wearing and eleven shillings so that she might be able to
have a child
She heard and made the sacrifice
And Python became pregnant, and she gave birth to a child
And people began to say: 'One who has Odu" was this child that
And when the child grew up, she lived to see him become a king
He is the one whom all people are calling 'One who has Odu, child of
Python' (Olodumare) until this very day (Bascom 1969:322-3, also
cited in Bamgbose 1971/72:27).
The Yoruba deity that immediately comes to mind is Osumare, who appears as the rainbow and whose symbol is the python (ere). Frequently represented as a pair of serpents or a single serpent with two heads (Fig. 2), Osumare is associated with wealth and prosperity. Curiously, the word mare ('the immense, infinite, or eternal') appears in both Osu-mare and Olodu-mare (Idowu 1994:30, Bamgbose 1971/72:27, 32; see also Babalola 1972/73:104-105). One folk explanation of the rainbow is that it encodes a message from Olodumare to his mother (the python?) in the underworld (Idowu 1994:30).
That a snake deity might have played a much more prominent role in Yoruba religion in ancient rimes than it does today is apparent in the frequent representation of python motifs in Yoruba art. For example, a fourteenth-century terracotta vessel from Ile-Ife (Fig. 3) features a big snake looming above what seems to be an abstraction of an altar displaying three human heads, one naturalistic and the other two highly stylized. There is another snake at the back of the vessel (Garlake 1974:Fig. 6, pl. XLVI; see also Drewal, Pemberton, and Abiodun 1989). Note the emphasis on the creature also in the carved ritual bowl in Fig. 4. With its head on top of the female figure and its tail resting on the head of the male figure--as if uniting both sexes--this python seems to be watching over the cosmos, paying special attention to humanity.
As noted earlier, the divine messenger Esu-Elegba is the keeper of ase, mediating its positive and negative powers. Hence, as will be seen below, he is perceived as an orisa with good and bad tendencies. The carved female in Fig. 5 conveys his generous disposition by touching her left breast. However, note the snake on her head that proclaims his other side! Besides, the snake reminds us of Esumare (another name for the rainbow deity Osumare) and Edumare (another name for the Supreme Being Olodumare; ibid., p. 31). As we shall see, the latter is the wellspring of existence in all its positive and negative aspects.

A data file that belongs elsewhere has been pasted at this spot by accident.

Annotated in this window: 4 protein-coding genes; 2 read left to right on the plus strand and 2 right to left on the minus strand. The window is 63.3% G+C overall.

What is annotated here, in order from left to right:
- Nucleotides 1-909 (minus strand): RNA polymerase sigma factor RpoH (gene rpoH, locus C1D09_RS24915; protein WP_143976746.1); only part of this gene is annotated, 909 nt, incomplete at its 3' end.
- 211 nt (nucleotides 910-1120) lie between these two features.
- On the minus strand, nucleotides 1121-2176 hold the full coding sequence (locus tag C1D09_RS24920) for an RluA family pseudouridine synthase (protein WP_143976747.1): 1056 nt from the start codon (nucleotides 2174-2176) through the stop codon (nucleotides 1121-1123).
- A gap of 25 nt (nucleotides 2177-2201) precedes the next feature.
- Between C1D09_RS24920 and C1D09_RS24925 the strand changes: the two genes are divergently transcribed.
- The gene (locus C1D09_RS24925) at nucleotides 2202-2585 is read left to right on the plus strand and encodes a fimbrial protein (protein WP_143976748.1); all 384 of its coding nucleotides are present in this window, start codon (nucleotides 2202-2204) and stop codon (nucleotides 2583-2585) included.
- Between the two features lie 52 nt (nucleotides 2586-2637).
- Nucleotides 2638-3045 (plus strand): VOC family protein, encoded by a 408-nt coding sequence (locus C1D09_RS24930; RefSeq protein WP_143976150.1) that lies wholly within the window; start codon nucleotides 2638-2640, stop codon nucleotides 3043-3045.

In any event, the view held by some Yoruba informants that (a) Olodumare has a mother, (b) s/he embodies the male and the female principles of the cosmos, and (c) s/he may have something to do with a celestial python, has parallels among the Fon of the Republic of Benin, whose cosmology, many scholars believe, has been heavily influenced by that of their Yoruba neighbors (Maupoil 1943, Verger 1957). For example, the Fon conceptualize their Supreme Deity, Mawu-Lisa, as both male and female in essence. Its most sacred symbol is a closed calabash, like that of the Yoruba. The top half of the calabash symbolizes Lisa, the male Heaven, associated with day, heat, fire, fatherhood, and virility. The bottom half signifies Mawu, the female Earth, associated with night, coolness, water, fertility, motherhood, generosity, and nurture. Notwithstanding, the Fon often call the two aspects Mawu (Argyle 1966:179). As Melville and Frances Herskovits put it,
Any discussion of the Great Gods with [the Fon] will make apparent
at once the importance of the Sky-God. When the ultimate control of
the Universe is referred to, Mawu is the god usually named. Yet when
one speaks to persons immediately connected with the Sky-God cult
.... the name given to this deity will be the
hyphenated one of the two
principal members of the Sky pantheon, Mawu-Lisa ... It is generally
held that Mawu whose domain is in the moon, is female, and that
Lisa, who rules the sun is male. Bur mythological accounts vary. One
version we collected tells that Mawu is androgynous and that Lisa
is the son of Mawu ... Another relates that Mawu and Lisa are two
beings in one, one-half a female whose eyes are the moon, the
male whose eyes are the sun. This version, it is claimed, explains
the meaning of the word Mawu (body-divided; 1933:11).
Furthermore, certain Fon oral traditions identify Mawu-Lisa as the offspring of a Mother Goddess called Nana Buluku (Nana Buruku or Nana Bukuu in Yoruba) who derives much of her powers from a primordial python Dan or Dambala, who is associated with the rainbow, wealth, and dynamism. Usually signified by a coiled snake with its tail in its mouth to connote eternity, Dambala itself is believed to have two aspects: Dambala-Wedo (male) and AidoWedo (female).
These parallels seem to increase the possibility that, before the impact of Islam and Christianity on Yoruba religion, Olodumare might have once had attributes similar in some respects to those of the Fon's Mawu, Mawu-Lisa, or Nana Buluku. (5)
Another equally popular Yoruba creation narrative identifies the top (male) half of the cosmic calabash/gourd (Igba Iwa) with Obatala, the creativity deity, and the bottom half with Oduduwa in her role as female Earth (Lucas 1948:95). Apart from casting the two orisa in roles comparable to those of Olodumare and the Fon's Mawu-Lisa, this tradition makes Obatala the Supreme Deity, as implied in nicknames such as Orisa Nla ('Great Deity') and Alabalase ('The Wielder of Great ase'). Indeed, as Idowu points out, "he is called by some of Olodumare's significant appellations.
For instance, he is called Atererekaye--'He who stretches over the whole extent of the earth'" (1994:70). Some stories even identify Obatala as the husband of the primordial python, mentioned earlier, that allegedly gave birth to Olodumare (Bascom 1980:212-15). And a number of scholars of Fon culture suspect that Mawu might derive from the Yoruba goddess Yeye Mowo, one of the wives of Obatala (Verger 1957:449, 552, Morton-Wil liams 1964:250 n.2, Bay 1998:95) whom some scholars identify as Oduduwa (Lucas 1948:96).*
*Lawal, Babatunde. Ejiwapo: the dialectics of twoness in Yoruba art and culture
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Obafemi Origunwa, MA